Then there was the Social Democratic Party (SPD), which suffered a humiliating defeat in yet another indication of the challenges some traditional left-wing groups across the continent are facing.
Denmark’s Social Democrats were ousted by a center-right coalition headed by the mainstream Venstre party in 2015. In Austria, the Social Democrats are similarly facing record-losses in upcoming elections, and France’s Socialist Party remains in a deep crisis following its defeat earlier this year.
The decline of Europe’s social democrats is closely associated with the rise of the far-right, experts said.
In Germany, core issues usually believed to play into the hands of the Social Democrats, such as social justice and fair wages, have become less of a concern over the last four years. Instead, immigration and security are now some of the most dominating topics.
“The core competencies of the Social Democrats currently don't really play a big role,” said Timo Lochocki, a political researcher with the German Marshall Fund, an American think tank.
“The last year really did mark a collapse of the social democrats across Europe, as the immigration debate gained momentum,” agreed Tarik Abou-Chadi, a researcher at Humboldt University in Berlin. “Many European social democratic parties are quite divided on the issue of immigration, which is why they are refraining from discussing it,” he said.
As the social democrats mostly remained silent, many voters shifted either to right-wing populist parties or to more outspoken parties on the left.
Other trends, such as a growing number of higher education graduates and a shift away from traditional industries, have further eroded social democrats’ support base. Despite that process having dragged on for decades, the social democrats were still able to win elections in the past, however. Before the Merkel era, Social Democrat Gerhard Schröder achieved victories with record margins over the conservatives only a little more than a decade ago.
In Great Britain, the Labour Party still appears to be able to make significant gains even today, as it showed during general elections in June. Its unexpected rise in the polls may not be a sign of a social democratic revival more generally, however.
“The momentum created by Britain’s decision to leave the European Union makes Britain a special case which is hard to compare. The U.K.’s electoral system also clearly favors the biggest parties — which makes it distinct from many other European nations,” researcher Abou-Chadi said.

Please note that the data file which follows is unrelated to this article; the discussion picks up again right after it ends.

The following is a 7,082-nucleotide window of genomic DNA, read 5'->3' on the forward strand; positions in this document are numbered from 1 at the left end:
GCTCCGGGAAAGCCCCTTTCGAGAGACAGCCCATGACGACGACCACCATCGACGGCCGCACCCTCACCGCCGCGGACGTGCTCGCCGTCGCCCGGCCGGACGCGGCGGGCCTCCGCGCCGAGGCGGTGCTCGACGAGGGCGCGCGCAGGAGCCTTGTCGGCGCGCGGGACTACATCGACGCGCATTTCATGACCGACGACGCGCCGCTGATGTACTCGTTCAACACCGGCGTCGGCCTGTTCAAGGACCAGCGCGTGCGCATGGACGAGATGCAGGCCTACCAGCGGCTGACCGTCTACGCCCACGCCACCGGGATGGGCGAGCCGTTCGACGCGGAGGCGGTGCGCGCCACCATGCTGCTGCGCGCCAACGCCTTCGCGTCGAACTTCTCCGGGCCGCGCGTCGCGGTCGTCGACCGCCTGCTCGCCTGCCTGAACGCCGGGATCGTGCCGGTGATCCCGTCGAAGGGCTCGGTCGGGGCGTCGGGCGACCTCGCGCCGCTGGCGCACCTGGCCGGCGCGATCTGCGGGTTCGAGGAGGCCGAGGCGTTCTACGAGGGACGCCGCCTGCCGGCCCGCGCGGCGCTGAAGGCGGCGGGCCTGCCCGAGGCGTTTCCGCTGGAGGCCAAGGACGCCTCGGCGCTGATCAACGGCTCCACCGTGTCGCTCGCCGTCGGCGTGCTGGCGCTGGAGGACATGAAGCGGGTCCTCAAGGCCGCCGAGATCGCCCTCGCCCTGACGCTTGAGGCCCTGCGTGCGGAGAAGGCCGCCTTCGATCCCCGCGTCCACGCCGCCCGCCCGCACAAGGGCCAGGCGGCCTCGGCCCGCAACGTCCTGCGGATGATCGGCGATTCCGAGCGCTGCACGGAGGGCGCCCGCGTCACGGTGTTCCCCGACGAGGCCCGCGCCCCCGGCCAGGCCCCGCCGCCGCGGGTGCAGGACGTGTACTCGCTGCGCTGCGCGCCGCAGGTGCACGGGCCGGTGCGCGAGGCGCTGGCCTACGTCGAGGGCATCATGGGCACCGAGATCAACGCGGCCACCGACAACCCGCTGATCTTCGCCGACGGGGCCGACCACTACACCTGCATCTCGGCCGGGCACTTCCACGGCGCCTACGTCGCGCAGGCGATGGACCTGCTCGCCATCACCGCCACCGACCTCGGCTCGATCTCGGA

“It also probably has to do with the fact that Theresa May is so deeply unpopular among many in Britain. Of course, Germany’s Merkel is in a far different position,” he said. In a recent Gallup poll conducted before Sunday's vote, 68 percent of Germans said they were satisfied with Merkel’s leadership.
Yet, only a little more than 30 percent of the population ended up voting for her party, the CDU, and Bavaria’s CSU.
Instead of voting for the mainstream alternative, the SPD, some of them chose the far-right instead.
At a leftist protest against the far-right on Sunday evening, hundreds encircled the AfD’s election party location near the Alexanderplatz in central Berlin. “All of Berlin hates the AfD,” some protesters were shouting, as others held up posters with slogans such as “Not my party.”
Responses by protesters here reflected the dilemma the Social Democrats are now in. “I just hope that the response of mainstream politicians to today’s result won’t be a shift toward the right. Simply adopting the same policy positions won’t solve the problem,” said 29-year old designer Henrik Dagedorn. Elsewhere in Europe, some social democratic parties have experimented with adopting more anti-immigration positions but faced a backlash by its urban and young supporters.
There was uncertainty among the protesters about how to stop the rise of the far-right instead, however.
“I fear that they might stay in parliament longer than we expect, because there won’t be any imminent solution for the problems that got them elected in the first place,” said Martina Schnepka, 51, a nurse.
For Germany's Social Democrats, there does not appear be any imminent solution, either.